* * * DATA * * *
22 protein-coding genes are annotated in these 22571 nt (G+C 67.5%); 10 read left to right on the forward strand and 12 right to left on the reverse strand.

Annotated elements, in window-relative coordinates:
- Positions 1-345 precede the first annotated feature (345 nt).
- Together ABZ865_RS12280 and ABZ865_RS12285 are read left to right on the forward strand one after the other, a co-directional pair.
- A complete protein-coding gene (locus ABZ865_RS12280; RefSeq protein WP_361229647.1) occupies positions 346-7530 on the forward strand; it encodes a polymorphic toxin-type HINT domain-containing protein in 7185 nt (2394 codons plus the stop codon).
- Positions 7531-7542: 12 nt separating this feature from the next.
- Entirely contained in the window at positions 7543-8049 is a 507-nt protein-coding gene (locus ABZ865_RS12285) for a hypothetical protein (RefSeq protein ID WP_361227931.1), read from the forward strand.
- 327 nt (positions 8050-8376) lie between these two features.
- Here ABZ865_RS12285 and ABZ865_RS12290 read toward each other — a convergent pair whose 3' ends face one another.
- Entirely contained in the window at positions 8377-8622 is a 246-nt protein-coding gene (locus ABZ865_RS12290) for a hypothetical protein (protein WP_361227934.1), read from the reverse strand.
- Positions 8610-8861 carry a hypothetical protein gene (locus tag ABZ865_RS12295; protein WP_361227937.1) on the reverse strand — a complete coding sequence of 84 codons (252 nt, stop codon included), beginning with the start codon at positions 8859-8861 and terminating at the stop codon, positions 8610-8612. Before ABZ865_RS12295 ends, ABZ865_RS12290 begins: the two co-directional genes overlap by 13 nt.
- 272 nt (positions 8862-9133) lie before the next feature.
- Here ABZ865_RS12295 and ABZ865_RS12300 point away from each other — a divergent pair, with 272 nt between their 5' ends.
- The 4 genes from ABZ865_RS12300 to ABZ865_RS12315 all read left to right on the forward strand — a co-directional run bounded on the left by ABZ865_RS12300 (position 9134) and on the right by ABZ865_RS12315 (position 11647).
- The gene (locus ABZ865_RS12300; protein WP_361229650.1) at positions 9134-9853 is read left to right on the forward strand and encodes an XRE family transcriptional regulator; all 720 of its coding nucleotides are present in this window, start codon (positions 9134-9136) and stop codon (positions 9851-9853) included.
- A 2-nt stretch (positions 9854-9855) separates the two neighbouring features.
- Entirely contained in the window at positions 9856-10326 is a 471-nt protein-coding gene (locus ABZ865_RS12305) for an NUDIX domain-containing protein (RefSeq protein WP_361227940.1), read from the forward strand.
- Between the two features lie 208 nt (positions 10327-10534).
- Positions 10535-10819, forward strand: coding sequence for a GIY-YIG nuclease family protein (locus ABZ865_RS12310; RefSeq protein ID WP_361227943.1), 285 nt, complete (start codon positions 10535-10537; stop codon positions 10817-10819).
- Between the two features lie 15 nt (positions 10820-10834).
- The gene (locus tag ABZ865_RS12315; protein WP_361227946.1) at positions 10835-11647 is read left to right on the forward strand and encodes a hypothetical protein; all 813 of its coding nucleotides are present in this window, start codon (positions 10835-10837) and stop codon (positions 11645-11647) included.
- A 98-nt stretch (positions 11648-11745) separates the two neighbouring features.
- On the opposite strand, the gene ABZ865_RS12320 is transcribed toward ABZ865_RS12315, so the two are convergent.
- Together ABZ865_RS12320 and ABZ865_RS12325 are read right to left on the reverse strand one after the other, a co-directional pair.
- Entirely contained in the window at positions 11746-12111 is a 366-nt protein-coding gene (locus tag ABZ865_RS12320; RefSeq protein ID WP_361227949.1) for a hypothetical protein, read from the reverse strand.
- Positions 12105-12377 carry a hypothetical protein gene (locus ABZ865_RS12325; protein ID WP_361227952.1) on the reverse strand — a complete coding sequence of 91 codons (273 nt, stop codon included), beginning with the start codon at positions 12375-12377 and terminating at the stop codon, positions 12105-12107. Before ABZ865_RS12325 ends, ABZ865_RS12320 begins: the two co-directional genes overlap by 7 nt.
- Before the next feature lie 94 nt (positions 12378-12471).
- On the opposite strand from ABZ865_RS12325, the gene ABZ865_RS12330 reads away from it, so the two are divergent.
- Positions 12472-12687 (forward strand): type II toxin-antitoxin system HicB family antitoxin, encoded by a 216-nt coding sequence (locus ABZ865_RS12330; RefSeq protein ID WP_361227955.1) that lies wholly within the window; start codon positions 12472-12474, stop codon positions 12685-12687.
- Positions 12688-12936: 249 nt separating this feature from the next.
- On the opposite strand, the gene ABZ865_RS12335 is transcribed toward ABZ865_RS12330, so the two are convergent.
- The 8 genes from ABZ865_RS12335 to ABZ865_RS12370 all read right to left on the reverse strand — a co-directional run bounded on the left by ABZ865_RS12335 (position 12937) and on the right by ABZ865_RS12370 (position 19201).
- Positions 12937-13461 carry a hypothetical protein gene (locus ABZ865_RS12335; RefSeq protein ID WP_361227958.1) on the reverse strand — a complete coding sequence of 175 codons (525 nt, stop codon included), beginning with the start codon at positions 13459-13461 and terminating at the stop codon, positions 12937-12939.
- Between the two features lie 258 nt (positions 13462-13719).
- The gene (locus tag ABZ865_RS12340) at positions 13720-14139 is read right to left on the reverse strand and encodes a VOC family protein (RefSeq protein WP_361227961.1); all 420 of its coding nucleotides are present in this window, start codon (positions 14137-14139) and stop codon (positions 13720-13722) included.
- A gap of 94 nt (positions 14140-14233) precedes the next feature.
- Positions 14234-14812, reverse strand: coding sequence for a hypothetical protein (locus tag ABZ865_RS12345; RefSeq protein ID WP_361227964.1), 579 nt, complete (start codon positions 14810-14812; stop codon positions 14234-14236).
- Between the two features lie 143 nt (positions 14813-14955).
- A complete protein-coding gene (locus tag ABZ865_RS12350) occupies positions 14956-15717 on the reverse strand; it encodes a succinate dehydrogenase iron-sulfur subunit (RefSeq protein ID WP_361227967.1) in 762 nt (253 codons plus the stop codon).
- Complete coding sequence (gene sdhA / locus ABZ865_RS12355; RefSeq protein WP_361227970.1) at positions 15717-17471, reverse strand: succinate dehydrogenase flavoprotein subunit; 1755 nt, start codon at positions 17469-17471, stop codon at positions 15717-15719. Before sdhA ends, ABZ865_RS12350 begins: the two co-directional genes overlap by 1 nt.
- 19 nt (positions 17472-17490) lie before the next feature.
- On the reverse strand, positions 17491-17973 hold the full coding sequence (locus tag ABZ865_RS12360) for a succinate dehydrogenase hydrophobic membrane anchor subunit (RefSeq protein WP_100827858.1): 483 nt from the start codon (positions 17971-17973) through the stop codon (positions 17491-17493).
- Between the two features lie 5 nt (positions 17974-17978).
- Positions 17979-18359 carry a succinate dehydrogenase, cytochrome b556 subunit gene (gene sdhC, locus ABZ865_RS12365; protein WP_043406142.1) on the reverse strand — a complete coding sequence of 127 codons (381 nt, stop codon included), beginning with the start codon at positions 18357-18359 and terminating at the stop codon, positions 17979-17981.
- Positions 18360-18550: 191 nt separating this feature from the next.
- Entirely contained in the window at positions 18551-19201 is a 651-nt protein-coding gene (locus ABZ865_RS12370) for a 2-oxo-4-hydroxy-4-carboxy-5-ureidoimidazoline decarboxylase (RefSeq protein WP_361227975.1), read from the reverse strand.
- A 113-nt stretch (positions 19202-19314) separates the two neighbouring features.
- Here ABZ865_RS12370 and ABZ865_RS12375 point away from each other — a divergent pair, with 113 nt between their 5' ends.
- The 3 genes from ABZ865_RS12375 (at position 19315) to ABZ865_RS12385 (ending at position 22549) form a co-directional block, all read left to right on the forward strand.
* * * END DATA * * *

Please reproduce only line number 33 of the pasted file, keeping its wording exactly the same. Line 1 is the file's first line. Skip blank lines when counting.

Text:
- Positions 12937-13461 carry a hypothetical protein gene (locus ABZ865_RS12335; RefSeq protein ID WP_361227958.1) on the reverse strand — a complete coding sequence of 175 codons (525 nt, stop codon included), beginning with the start codon at positions 13459-13461 and terminating at the stop codon, positions 12937-12939.